First-time visitors to Hawaii quickly learn they don't need to leave their rental cars to enjoy spectacular scenery, even in the most urban settings.
What sometimes takes longer to realize is that those views are unobstructed by roadside advertising. Hawaii is one of four states--with Alaska, Vermont and Maine--that completely ban billboards, leading the way back from when signs hawked "smoking tobacco" as a weight-loss aid.
Credit for keeping the islands billboard-free since 1927 is given to the Outdoor Circle, a local urban-beautification club.
Formed nearly nine decades ago by an all-white circle of the wives of some of Hawaii's most powerful men, the group has evolved into a coeducational, multiethnic force in isle planning politics.
Its current opponent is Hawaiian Electric Co., which wants to string 3.8 miles of overhead power lines on Waahila Ridge, part of the mountain view from Waikiki.
The Outdoor Circle favors underground wiring, but the state's largest electric utility says that's too costly.
Mary Steiner, Outdoor Circle's chief executive officer, said the group will just wait out the utility.
"We were really patient with getting rid of billboards, and we are known for our patience," she said. "We will be patient in the underground wiring fight, but we will prevail."
Along with pushing through some of the strictest signage regulations in the nation, the beauty brigade has built parks, planted hundreds of thousands of trees and shrubs, and successfully lobbied to prevent developers from marring the views from treasured natural landmarks.
"No environmental group has had such a profound, positive impact on Hawaii as has had the Outdoor Circle," Honolulu City Councilman Duke Bainum said. "When I and millions of visitors look at the vista of Diamond Head, it's because of the efforts of the Outdoor Circle that we look at a pristine monument and not one built up with condos and billboards."
As mainland communities debate curbs on outdoor advertising, anti-billboard activists are asking Outdoor Circle for strategy tips.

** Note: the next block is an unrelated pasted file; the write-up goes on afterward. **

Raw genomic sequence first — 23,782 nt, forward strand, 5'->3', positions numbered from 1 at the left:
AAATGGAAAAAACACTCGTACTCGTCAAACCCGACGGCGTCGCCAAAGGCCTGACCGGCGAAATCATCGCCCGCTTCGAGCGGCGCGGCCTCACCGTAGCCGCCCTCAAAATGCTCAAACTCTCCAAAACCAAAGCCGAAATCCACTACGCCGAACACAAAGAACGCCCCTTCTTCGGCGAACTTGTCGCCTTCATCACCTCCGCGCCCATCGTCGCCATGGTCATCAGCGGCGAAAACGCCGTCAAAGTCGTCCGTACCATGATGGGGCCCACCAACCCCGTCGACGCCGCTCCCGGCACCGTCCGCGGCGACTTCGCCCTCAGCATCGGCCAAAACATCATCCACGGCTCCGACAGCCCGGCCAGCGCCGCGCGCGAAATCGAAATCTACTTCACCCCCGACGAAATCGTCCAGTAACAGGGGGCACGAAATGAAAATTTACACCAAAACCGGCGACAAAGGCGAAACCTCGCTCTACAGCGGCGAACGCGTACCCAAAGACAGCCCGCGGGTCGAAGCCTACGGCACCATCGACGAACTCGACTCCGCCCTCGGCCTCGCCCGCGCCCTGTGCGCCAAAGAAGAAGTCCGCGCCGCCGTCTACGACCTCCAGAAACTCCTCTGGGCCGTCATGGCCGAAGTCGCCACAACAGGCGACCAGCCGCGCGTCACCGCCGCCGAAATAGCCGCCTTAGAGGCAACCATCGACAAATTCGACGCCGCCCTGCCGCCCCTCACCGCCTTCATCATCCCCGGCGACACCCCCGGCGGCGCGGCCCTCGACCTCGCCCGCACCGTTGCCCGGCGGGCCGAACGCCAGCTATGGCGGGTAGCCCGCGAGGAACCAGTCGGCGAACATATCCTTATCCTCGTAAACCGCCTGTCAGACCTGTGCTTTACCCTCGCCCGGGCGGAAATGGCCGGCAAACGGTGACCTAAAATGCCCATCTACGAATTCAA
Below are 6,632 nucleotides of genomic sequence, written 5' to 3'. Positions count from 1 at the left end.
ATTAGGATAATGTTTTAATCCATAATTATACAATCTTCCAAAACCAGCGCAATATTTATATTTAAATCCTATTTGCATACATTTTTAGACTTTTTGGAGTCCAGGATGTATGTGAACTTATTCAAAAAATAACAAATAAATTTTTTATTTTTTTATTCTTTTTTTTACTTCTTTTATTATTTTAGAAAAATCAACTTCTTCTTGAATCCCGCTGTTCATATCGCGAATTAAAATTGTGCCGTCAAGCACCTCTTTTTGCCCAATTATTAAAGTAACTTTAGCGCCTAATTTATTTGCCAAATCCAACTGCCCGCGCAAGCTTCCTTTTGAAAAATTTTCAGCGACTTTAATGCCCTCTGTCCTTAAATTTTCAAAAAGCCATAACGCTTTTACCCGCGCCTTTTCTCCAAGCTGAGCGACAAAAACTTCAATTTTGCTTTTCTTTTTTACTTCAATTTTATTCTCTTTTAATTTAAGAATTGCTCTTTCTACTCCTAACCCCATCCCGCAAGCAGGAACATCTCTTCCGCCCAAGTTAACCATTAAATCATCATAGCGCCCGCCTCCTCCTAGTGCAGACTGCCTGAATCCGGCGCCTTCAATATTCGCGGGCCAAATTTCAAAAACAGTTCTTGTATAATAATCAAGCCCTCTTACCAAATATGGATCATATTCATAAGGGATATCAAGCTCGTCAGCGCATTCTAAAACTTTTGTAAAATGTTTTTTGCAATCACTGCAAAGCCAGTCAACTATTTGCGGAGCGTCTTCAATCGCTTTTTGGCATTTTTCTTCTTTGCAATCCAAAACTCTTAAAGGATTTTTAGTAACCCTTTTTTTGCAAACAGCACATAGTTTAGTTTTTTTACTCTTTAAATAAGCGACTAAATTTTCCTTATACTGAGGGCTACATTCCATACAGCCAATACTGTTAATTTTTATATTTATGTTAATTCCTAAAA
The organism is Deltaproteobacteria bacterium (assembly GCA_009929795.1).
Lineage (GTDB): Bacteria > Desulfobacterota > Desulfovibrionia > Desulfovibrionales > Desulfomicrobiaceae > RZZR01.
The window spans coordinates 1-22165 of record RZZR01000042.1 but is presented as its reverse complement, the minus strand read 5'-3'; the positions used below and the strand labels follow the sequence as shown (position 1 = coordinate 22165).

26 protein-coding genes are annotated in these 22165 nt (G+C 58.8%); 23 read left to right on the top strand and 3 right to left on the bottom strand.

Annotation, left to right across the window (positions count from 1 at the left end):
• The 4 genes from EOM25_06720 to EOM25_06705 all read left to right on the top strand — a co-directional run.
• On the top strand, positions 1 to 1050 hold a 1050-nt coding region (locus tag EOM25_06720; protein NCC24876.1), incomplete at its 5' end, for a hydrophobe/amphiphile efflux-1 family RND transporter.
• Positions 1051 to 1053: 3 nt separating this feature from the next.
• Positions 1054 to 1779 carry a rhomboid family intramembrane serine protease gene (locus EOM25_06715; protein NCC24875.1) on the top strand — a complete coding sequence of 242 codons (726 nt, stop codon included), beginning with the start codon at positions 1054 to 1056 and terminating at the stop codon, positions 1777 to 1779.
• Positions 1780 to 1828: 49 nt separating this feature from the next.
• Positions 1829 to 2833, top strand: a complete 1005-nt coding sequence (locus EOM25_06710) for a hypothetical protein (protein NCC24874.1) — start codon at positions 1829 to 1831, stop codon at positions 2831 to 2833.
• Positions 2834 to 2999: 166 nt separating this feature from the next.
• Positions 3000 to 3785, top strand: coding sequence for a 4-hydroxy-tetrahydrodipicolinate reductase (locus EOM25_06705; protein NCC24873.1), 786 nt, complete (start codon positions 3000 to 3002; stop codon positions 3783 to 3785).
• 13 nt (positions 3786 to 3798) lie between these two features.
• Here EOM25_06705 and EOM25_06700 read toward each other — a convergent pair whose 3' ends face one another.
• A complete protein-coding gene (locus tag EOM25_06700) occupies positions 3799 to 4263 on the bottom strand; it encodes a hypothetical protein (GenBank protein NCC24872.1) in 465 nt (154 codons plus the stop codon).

"It is the envy of other groups," said Meg Maguire, president of the Washington-based Scenic America. "I would hope that over time, those organizations will prove that they have the same mettle, the same stick-to-itiveness and the same vigilance over scenic values as the Outdoor Circle has demonstrated in its history."
That vigilance has paid big dividends for Hawaii, Steiner said.
"We pay a price to live in paradise," she said, referring to the isles' high cost of living. "But what we get back from our natural beauty far and away is worth it.
"People feel, whether they're out on the beach or hiking, a type of nourishment that really does replenish and makes going back to the day-to-day stresses so much easier to deal with."
Still, the Outdoor Circle's influence and upper-crust origins can rub some the wrong way. With Hawaii's economy precariously emerging from a nine-year slump, small-business owners accuse the group of rigidly opposing changes to signage regulations to allow more aggressive promotion.
"They have the power, and they've done some good. However, I believe they're standing in the way of progress too," said Clarence Silva, owner of Fleet Street Graphics. "The attitude I get from them is that it's their garden party and they're going to keep it that way."
Business and beautification interests clashed recently over whether to allow second-story commercial signs in Waikiki, the hub of Hawaii's $12-billion tourism industry. The City Council allowed the signs.
The Outdoor Circle has long maintained that Hawaii's tourism-driven economy is best served by environmentally friendly policies.
The group grew out of a chance 1911 meeting of three Honolulu women in the gardens of Versailles who decided their growing Pacific metropolis needed more gardens and fountains.
The women planted hundreds of coconut trees along the main drag of Waikiki, lined downtown streets with monkey pod, shower and banyan trees, and helped city dwellers replace fences with flowering hedges.
From horseback, they scattered kukui nuts on the steep hills of Tantalus above Honolulu and carried water barrels up the mountain by horse and buggy to water their plantings.
Decades later, when a need for camouflage arose after the Japanese attack on Pearl Harbor, the Outdoor Circle donated thousands of plants to Army posts.
With the tourism explosion that followed statehood and the first jet arrival in 1959, the group fought to keep Hawaii green amid the massive new construction.
The group's membership of 3,500 has diversified to include men, young adults and professionals.
The group also has become preemptive, working more closely with businesses and the military to preserve trees before they are threatened, project manager Chris Snyder said.
Despite new emphasis on partnerships, the Outdoor Circle isn't afraid to get tough, Steiner said.
A Honolulu fire captain was targeted in January after he ordered his crew to chop down several trees at his Kailua firehouse to reduce yard work. Mayor Jeremy Harris promptly ordered new trees planted, and the captain was reprimanded.
Whether campaigning to save trees threatened by road-widening projects or against an elevated freeway along Honolulu's waterfront, the group's reputation for tenacity sticks to this day.
Just ask Bainum, who opposed the group during the Waikiki sign debate.
"While many of them are very nice ladies, a lot of them are not so sweet when it comes to a battle," he said.